Thailand lacks an incentive to escape middle-income trap

12-Oct-2017 Intellasia | The Nation | 6:00 AM Print This Post

A very premature prediction. While education in Thailand continues to suffer from declining standards, its neighbours are performing and forging ahead. Thailand 4.0 is a distant fantasy. No one has much trust in Thai e-commerce businesses.

The notion that Thailand will enter the category of fully developed countries just can’t be taken seriously. Japan, South Korea and Taiwan manufacture and export high-value products that can compete in the international market. Japan and South Korea rank fourth and fifth for global exports. Taiwan is 15th while Thailand is No 22. However, the exports of the Northeast Asian countries are high-value goods while Thailand’s exports are still mainly agricultural. This is not by accident. In the Park Chung-hee era South Korea allowed Japan to build factories there, but insisted on technology transfer enabling the eventual creation of Korean companies manufacturing autos and pianos of sufficient quality to compete internationally. After following the Japanese examples, Koreans developed their own technology and became global leaders in flat-screen TVs and LPG tankers.

Despite 30 years or so of making hard-disk drives and autos for foreign companies, there is no Thai company manufacturing and exporting either hard drives or autos. No foreign companies have set up R&D centres in Thailand, as Microsoft and IBM have done in India. There is no Thai company with international recognition like Samsung or Toyota, nor is there any Thai-designed export product with any global recognition.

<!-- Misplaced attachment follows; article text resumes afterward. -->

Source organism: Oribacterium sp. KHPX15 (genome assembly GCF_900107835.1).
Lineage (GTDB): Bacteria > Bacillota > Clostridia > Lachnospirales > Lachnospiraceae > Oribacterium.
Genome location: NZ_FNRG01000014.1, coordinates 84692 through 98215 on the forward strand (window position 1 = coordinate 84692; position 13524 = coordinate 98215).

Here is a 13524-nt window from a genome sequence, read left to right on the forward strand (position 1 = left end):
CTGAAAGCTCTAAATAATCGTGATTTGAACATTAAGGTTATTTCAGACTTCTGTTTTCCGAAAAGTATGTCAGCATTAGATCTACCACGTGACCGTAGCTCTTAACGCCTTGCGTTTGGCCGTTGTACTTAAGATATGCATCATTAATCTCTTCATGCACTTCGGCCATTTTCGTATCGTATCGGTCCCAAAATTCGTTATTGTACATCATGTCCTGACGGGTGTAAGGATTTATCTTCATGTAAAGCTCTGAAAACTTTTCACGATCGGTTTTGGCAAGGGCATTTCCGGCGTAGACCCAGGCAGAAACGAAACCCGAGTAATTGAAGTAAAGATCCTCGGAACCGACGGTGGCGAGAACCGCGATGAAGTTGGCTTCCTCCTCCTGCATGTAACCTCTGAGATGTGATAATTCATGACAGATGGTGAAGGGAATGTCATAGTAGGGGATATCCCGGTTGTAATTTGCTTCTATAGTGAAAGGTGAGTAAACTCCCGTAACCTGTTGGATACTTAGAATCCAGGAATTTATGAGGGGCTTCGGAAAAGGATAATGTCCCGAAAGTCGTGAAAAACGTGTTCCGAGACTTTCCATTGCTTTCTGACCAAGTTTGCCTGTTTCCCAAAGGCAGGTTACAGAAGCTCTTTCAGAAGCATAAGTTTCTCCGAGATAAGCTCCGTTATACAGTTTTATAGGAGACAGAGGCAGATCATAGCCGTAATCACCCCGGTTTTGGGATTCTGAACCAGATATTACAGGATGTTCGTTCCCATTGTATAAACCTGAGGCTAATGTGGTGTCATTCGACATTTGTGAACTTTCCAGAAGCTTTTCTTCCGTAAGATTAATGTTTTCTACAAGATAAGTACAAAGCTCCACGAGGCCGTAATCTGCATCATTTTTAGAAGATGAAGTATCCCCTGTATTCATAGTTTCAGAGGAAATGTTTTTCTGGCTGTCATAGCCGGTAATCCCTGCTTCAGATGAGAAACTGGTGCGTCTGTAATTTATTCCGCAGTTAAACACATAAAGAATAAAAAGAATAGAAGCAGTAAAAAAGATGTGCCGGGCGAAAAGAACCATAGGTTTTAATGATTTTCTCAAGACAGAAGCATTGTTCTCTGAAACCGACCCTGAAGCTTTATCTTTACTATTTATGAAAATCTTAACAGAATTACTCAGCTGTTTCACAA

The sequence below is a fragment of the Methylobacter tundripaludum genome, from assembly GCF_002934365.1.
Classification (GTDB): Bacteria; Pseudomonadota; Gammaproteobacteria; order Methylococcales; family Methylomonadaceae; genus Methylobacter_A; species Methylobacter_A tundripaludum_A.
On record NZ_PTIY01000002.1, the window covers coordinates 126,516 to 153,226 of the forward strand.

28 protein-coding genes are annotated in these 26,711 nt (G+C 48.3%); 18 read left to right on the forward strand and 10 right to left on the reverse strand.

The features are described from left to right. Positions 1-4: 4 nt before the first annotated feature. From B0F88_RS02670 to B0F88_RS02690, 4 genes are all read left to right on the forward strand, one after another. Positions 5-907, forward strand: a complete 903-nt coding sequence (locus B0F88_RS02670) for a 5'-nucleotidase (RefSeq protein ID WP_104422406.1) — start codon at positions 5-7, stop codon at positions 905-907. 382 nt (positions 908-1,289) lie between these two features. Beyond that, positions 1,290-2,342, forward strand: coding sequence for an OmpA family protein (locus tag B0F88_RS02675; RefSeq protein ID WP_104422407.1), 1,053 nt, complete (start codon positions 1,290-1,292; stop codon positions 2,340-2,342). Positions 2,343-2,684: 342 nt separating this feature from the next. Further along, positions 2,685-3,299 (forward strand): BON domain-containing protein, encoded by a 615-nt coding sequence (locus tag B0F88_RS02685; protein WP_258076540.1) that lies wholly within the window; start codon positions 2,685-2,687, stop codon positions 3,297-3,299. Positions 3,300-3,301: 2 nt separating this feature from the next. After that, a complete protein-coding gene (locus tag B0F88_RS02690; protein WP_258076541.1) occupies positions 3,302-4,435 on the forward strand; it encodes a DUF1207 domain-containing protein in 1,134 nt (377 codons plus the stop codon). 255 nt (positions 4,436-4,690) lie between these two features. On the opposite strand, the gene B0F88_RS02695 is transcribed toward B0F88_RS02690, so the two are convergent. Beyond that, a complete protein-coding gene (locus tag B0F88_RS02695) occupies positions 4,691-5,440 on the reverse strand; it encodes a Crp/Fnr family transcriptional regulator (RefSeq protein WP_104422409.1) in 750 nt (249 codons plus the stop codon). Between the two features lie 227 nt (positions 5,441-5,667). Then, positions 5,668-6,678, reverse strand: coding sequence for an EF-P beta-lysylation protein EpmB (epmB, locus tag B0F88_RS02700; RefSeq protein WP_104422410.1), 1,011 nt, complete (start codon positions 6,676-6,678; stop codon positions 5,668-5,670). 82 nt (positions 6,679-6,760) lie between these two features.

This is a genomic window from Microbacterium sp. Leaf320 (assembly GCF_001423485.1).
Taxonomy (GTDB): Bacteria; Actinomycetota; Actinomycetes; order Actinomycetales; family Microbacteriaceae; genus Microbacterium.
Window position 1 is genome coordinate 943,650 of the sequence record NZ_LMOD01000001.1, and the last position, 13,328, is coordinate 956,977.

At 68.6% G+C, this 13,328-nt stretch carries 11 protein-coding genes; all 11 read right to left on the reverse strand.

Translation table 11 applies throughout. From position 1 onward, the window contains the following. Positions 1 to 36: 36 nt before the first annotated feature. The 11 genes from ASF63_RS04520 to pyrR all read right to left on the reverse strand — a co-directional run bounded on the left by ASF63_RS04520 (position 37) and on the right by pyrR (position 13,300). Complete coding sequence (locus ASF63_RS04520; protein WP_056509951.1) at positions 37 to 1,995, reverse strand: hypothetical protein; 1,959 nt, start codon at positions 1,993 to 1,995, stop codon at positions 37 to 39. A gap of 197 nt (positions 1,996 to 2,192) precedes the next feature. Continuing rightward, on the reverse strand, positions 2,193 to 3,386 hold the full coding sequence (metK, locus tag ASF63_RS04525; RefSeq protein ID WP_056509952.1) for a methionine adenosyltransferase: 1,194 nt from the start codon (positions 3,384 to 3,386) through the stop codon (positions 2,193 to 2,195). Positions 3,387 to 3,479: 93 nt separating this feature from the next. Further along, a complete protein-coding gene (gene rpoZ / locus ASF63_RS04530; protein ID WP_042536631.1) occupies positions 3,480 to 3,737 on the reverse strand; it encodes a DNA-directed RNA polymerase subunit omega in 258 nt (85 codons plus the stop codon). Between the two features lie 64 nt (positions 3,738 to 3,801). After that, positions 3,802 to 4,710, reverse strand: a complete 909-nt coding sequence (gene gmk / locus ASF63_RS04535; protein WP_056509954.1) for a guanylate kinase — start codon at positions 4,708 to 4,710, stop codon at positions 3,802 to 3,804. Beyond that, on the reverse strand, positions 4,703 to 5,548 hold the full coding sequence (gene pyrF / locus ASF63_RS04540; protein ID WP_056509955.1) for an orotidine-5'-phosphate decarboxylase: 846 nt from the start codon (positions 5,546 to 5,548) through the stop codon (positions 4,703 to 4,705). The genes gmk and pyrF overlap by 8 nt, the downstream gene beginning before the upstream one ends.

The Thai development model is to rent out its labour cheaply to foreign companies. This model has in fact worked very well to bring Thailand to its current level of development, but without high-value exports and technological innovation Thailand will remain stuck in the middle-income trap. This is true because the vested interests in Thailand are quite satisfied with the status quo, which is a local economy divided into monopolies and duopolies controlled by Thai interests. They have not been interested in trying to export into the competitive global market. By far the largest Thai exporter is Charoen Pokphand, a producer of food products.

Thailand, like the other Southeast Asian countries, but unlike the countries of NE Asia, lacks a military incentive to develop its economy since it has no reason to fear invasion by its neighbours. The economic leaps achieved by Meiji Japan, the South Korea of Park Chung-hee, and Taiwan after the Communist Revolution were driven by exactly this motivation.


Category: Thailand

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